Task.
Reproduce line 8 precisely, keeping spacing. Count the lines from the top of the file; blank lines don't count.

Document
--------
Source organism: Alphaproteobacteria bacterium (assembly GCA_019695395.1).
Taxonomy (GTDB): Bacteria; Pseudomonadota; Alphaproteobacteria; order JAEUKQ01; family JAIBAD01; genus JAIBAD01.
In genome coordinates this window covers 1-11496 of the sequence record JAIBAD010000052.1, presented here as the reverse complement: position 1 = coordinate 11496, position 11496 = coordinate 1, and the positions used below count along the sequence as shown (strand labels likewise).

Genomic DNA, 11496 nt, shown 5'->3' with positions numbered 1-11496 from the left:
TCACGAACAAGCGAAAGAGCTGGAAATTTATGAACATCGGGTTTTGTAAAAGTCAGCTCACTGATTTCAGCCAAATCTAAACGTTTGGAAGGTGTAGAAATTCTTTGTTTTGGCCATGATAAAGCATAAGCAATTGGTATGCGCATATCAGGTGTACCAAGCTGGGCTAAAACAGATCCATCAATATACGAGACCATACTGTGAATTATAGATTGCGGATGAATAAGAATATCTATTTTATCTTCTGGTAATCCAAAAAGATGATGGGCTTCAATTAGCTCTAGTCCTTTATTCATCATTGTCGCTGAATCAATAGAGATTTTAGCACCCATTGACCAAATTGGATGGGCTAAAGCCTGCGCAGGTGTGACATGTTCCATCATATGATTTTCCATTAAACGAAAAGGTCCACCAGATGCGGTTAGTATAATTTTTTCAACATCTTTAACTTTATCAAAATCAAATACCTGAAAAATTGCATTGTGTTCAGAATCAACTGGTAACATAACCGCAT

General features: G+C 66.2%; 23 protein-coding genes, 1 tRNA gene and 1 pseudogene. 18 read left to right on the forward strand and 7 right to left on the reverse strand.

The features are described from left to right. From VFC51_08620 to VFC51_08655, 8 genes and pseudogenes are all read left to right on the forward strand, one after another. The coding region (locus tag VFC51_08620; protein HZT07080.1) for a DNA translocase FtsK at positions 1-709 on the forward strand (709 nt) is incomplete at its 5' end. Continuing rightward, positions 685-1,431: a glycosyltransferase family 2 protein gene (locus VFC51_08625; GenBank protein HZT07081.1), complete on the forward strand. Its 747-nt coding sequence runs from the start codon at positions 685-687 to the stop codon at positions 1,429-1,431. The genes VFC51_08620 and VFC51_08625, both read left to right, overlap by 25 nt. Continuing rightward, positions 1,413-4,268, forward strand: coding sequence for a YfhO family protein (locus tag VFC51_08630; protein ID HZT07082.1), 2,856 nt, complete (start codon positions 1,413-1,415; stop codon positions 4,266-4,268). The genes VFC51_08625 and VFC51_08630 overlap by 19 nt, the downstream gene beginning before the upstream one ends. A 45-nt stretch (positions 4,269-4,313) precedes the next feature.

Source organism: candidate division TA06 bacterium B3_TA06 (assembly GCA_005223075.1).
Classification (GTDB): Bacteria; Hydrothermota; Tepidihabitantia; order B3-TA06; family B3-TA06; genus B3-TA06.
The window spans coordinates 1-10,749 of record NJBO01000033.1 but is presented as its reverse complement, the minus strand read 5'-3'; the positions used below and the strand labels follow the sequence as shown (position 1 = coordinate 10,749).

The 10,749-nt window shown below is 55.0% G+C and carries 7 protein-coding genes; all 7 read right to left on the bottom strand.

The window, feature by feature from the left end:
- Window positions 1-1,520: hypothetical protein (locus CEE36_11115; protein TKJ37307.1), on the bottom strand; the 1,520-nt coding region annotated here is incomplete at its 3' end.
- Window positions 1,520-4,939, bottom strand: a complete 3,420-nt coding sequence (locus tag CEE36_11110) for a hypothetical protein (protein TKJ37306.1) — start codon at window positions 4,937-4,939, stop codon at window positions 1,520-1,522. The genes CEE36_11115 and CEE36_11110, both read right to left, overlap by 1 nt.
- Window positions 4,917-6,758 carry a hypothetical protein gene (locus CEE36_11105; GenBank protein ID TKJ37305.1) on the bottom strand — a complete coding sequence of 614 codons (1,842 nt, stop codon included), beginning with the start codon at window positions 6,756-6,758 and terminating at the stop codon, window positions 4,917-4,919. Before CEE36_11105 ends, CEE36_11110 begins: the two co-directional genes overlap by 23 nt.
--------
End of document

Source organism: candidate division TA06 bacterium B3_TA06 (assembly GCA_005223075.1).